RESULTS In these three double-blind studies, 919 patients (from 53 U.S. centers and 22 centers in Great Britain) were randomized to receive either temafloxacin (n = 478) or a reference agent (n = 441). Approximately 40% of patients were not clinically (n = 364) or bacteriologically (n = 382) evaluable. The reasons for exclusion are summarized in Table I, with the most common reason involving 30, 1991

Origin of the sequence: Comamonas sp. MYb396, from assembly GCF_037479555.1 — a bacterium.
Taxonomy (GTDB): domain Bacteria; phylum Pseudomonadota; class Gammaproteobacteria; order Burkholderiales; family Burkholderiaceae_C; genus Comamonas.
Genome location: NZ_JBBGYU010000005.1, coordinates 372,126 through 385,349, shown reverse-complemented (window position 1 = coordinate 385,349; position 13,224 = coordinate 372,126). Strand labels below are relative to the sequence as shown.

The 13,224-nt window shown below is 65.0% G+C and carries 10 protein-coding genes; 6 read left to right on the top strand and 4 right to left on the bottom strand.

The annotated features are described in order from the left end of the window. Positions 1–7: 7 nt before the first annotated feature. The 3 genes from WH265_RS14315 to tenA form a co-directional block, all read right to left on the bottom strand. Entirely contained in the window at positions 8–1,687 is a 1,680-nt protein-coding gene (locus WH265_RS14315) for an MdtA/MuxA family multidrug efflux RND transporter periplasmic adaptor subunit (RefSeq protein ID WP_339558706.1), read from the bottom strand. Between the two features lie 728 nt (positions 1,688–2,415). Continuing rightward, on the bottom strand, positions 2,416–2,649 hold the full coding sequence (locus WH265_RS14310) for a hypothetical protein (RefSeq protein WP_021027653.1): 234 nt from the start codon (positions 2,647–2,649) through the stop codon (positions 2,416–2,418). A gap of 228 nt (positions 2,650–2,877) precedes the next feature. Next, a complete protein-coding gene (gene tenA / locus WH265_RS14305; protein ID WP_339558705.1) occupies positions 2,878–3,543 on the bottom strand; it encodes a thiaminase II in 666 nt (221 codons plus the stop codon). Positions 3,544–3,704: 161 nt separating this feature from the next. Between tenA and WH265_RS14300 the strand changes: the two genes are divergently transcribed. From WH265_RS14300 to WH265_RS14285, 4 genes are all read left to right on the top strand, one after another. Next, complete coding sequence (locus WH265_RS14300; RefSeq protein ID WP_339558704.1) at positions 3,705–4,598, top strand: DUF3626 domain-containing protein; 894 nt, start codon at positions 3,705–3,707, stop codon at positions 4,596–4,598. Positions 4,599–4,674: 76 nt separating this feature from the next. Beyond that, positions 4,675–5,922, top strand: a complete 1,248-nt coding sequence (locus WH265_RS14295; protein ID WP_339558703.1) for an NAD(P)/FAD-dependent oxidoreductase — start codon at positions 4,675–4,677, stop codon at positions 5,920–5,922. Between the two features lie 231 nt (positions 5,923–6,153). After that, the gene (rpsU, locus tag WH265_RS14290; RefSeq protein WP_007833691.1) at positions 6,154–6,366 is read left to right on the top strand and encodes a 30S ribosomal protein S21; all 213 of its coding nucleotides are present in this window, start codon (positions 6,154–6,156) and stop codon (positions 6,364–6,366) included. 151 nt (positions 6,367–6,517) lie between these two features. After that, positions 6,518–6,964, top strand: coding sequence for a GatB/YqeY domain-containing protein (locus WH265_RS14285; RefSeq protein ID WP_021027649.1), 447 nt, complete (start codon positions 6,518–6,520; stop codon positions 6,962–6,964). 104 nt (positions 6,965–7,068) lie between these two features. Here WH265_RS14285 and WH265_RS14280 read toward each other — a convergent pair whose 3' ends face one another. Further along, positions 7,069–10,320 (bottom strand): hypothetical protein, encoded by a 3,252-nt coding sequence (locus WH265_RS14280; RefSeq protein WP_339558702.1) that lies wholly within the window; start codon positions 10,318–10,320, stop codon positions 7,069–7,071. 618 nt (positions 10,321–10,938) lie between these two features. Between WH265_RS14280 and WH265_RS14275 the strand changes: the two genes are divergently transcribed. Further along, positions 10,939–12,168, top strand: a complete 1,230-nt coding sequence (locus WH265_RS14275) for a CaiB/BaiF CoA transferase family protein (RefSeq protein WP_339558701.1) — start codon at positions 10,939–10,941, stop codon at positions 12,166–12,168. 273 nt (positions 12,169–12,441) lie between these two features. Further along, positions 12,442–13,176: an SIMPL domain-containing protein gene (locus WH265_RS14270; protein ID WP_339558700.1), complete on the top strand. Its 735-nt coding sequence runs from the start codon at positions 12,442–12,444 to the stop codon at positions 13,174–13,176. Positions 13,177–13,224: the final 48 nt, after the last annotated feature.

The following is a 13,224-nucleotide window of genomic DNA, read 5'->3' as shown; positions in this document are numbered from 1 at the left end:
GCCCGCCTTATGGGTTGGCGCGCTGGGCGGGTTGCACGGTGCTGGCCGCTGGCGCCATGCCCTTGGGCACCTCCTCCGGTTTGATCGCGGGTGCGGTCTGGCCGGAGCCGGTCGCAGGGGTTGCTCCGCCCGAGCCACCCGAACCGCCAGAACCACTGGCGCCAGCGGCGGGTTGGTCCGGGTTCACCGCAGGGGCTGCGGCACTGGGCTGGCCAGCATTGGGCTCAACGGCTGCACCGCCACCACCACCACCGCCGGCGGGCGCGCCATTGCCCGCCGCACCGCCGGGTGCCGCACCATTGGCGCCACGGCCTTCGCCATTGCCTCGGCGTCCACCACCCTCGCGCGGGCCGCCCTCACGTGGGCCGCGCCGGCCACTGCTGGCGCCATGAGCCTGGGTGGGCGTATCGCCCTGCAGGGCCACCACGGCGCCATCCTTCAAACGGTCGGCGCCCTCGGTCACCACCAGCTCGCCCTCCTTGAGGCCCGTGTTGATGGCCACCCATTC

The American


of Medicine


91 (suppl







Bacteriologic Response to Treatment Number Eradicated or Persisted/Number

Isolated (%)


Escherichlaco/i Proteus mirab//is Klebsieliapneumoniae Staphylococcusepldermidis Staphylococcussaprophflicus Others Total





2301232 (99) 17117 (100) IO/l0 (100) 717(100) 616(100) 21122(95) 2911294(99)

21232(1) 0117 Oil0 017 016 1122(5) 31294(1)

1941201(97) ‘;;W;/

E’i# 017 015 013 0123 81257j3)